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DEM versus DTM versus DSM

Mark Alonzo

There are a few terms that I find to be especially confusing to the community of people who use our geospatial software.  I thought it might be useful to clarify how I and others at Exelis VIS use some of those terms.  In this post, I’ll cover DEMs, DTMs, and DSMs.  Look for a future post about the terms georeference, geolocate, and georectify.

The terms DEM (Digital Elevation Model), DTM (Digital Terrain Model) and DSM (Digital Surface Model) are all usually used to refer to various types of continuous, three-dimensional geospatial data.  There is a fair amount of confusion in the literature, however, about which term refers to which types of data.  If you want to get really confused about these terms, there is a great Wikipedia article that goes into confusing detail about this terminology confusion.

A DEM of the area around Boulder, Colorado.
A DEM provided by the USGS for the area around Boulder, Colorado.

In the world of ENVI, we really only use the term DEM.  A DEM in ENVI is understood to be an image (raster) in which the pixel values represent the ground elevation above sea level.  If there are buildings, trees or other features on the ground in the area of a given DEM, those features are assumed to not be included in the elevation values included in the DEM.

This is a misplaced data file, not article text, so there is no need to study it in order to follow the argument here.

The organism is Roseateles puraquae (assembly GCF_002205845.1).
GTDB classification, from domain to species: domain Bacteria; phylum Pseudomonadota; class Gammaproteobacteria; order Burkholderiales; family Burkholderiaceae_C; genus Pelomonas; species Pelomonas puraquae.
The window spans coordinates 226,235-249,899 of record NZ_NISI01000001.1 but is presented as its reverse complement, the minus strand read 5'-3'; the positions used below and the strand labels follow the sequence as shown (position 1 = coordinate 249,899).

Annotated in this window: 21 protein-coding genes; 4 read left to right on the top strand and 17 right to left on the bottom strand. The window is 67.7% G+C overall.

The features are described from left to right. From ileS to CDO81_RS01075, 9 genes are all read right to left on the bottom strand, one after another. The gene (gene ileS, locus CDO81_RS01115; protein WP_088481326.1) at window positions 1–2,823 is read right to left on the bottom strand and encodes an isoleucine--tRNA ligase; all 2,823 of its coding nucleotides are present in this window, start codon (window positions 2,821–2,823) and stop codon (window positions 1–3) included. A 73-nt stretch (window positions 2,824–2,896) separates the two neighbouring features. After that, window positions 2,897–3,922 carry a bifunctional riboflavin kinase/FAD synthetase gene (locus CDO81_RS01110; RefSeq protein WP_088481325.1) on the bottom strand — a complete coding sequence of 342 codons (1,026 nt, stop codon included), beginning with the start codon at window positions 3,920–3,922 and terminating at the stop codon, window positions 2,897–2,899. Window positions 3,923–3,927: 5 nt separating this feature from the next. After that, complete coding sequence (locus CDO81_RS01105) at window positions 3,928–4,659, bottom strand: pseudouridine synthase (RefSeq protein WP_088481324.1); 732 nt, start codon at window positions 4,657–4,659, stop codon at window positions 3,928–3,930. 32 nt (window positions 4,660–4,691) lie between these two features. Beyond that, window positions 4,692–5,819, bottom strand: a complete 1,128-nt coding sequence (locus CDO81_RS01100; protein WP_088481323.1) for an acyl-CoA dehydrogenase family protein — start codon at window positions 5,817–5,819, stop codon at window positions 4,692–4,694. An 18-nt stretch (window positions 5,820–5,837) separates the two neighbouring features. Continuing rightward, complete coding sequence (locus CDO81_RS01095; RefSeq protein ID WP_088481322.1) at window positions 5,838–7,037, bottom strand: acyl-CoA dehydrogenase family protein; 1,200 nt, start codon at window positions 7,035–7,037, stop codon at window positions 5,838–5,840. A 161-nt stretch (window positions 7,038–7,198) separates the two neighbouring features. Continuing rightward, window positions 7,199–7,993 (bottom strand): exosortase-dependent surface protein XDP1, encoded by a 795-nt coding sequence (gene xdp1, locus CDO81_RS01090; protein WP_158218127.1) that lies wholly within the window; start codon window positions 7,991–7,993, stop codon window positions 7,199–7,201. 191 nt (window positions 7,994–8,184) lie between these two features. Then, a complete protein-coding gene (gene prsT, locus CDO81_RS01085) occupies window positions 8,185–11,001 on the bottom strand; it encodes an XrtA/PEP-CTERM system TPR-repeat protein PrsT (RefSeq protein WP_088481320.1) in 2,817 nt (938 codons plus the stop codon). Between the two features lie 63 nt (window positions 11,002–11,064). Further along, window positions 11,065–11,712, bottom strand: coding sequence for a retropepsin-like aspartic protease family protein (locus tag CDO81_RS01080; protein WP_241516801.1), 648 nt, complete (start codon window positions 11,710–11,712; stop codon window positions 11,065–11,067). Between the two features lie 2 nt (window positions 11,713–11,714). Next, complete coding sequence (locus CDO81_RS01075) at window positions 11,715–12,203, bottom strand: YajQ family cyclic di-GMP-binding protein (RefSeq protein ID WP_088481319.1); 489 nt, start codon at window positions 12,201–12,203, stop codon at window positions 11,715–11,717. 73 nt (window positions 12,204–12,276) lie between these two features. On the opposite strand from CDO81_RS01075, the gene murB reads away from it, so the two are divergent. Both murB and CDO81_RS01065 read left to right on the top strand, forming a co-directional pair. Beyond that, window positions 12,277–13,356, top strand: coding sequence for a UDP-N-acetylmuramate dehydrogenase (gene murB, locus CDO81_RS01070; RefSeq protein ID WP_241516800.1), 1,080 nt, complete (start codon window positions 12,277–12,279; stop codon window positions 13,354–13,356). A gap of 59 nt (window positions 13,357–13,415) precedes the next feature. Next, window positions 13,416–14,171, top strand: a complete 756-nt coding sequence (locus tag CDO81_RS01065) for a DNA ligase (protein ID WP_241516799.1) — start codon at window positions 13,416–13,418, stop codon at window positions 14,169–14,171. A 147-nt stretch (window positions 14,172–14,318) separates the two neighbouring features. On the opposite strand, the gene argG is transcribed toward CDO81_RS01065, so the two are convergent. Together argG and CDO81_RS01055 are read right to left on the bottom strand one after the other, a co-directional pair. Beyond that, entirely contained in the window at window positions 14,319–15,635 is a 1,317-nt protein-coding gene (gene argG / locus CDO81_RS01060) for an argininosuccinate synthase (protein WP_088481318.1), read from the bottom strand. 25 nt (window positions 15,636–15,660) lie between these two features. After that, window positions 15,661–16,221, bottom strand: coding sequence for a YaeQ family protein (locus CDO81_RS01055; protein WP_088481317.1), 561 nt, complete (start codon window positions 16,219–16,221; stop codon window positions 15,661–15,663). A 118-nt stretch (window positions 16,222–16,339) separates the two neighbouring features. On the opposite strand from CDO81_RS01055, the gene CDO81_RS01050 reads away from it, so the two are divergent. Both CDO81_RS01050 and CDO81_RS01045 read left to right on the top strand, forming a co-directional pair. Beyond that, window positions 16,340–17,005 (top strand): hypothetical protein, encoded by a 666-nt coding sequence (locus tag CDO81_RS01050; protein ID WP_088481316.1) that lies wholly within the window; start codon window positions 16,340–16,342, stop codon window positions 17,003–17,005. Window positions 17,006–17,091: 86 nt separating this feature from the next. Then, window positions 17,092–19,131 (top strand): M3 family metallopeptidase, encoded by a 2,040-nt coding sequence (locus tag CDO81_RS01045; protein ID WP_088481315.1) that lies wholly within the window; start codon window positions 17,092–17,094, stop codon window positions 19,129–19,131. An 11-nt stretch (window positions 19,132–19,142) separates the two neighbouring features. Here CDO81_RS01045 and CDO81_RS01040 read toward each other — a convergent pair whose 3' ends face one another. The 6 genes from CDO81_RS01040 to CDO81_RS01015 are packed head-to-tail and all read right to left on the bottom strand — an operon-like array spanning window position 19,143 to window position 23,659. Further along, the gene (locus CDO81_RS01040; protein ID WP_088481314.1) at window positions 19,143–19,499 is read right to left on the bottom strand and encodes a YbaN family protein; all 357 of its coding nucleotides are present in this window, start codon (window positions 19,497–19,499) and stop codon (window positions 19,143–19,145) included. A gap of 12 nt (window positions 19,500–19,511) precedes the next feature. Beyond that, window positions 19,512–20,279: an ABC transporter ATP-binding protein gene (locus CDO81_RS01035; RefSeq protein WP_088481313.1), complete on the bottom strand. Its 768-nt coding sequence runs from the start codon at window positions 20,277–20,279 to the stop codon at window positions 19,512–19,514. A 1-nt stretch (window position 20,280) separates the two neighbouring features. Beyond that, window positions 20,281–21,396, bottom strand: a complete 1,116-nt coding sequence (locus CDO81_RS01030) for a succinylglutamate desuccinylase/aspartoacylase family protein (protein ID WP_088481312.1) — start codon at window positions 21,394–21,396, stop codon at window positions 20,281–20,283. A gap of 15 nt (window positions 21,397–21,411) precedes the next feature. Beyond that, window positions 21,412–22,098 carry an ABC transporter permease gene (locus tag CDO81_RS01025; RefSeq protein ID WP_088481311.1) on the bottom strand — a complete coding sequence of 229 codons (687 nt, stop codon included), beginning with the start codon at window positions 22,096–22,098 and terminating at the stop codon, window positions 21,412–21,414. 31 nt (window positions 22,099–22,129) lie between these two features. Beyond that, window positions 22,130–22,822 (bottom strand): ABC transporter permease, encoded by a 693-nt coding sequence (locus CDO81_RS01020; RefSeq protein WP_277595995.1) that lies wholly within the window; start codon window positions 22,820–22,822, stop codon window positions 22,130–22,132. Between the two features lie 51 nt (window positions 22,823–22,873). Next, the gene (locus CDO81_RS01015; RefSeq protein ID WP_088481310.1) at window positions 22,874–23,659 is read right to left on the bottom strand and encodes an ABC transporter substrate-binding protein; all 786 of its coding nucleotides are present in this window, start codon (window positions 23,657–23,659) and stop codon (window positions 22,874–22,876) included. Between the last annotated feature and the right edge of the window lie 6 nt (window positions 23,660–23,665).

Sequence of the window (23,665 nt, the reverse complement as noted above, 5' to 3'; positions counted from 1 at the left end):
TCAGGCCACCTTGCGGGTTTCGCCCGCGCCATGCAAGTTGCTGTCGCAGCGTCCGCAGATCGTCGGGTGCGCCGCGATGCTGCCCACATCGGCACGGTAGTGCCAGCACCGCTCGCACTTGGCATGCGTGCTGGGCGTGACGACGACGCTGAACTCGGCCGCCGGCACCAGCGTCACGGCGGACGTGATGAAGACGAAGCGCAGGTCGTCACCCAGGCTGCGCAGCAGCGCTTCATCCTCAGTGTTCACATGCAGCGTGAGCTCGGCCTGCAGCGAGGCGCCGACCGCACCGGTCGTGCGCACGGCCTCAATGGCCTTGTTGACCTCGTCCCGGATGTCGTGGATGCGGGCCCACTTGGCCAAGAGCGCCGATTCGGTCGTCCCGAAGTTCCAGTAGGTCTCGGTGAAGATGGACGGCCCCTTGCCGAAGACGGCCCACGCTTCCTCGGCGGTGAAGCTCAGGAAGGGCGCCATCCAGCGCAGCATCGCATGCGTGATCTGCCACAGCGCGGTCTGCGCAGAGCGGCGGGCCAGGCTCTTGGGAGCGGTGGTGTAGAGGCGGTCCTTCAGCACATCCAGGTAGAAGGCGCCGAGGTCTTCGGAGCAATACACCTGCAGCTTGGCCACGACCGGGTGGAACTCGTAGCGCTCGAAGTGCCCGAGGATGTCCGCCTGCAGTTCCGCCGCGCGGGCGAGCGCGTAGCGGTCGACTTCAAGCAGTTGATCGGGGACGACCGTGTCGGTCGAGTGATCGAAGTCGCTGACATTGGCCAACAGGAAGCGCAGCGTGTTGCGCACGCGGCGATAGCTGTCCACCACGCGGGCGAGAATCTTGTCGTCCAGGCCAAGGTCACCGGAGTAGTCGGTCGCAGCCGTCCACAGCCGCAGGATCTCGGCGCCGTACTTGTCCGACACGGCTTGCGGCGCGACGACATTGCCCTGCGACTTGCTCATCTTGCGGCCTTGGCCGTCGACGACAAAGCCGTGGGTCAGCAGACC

In E3De, our new LiDAR visualization and analysis software environment, the documentation includes all three terms.  A DEM in E3De is understood to be an image (raster) or a set of vector contours, in which the values (pixel values or contour levels) represent the ground elevation above sea level.  A DSM in E3De is understood to be an image (raster) in which the pixel values represent the elevations above sea level of the ground and all features on it.  So, if there are buildings or trees in the area, for example, the DSM can include those building and tree heights in the elevation values it provides.  E3De does not create any datasets that it refers to as DTMs, but the documentation for E3De does refer to DTMs in a couple of places.  Where it does, it means a raster DEM.  In other words, to E3De, a DTM is an image (raster) in which the pixel values represent the ground elevation above sea level.

I hope this clears up confusion around these terms, at least regarding how they are used in the world of Exelis Visual Information Solutions. How do you use the terms DTM, DSM, and DEM?

2 comments on article "DEM versus DTM versus DSM"

James Simard

Does Harris Geospatial provide training on how to convert a DSM to a DTM (bare-earth elevation)? If so we would be interested in speaking with you further.


Peg Shippert

We do not currently have a training prepared for this topic. If you have a current ENVI license, you may want to contact Harris Geospatial tech support at (303) 413-3920 or support@harris.com to discuss the data you have available, and strategies for converting your DSM data to DTM.

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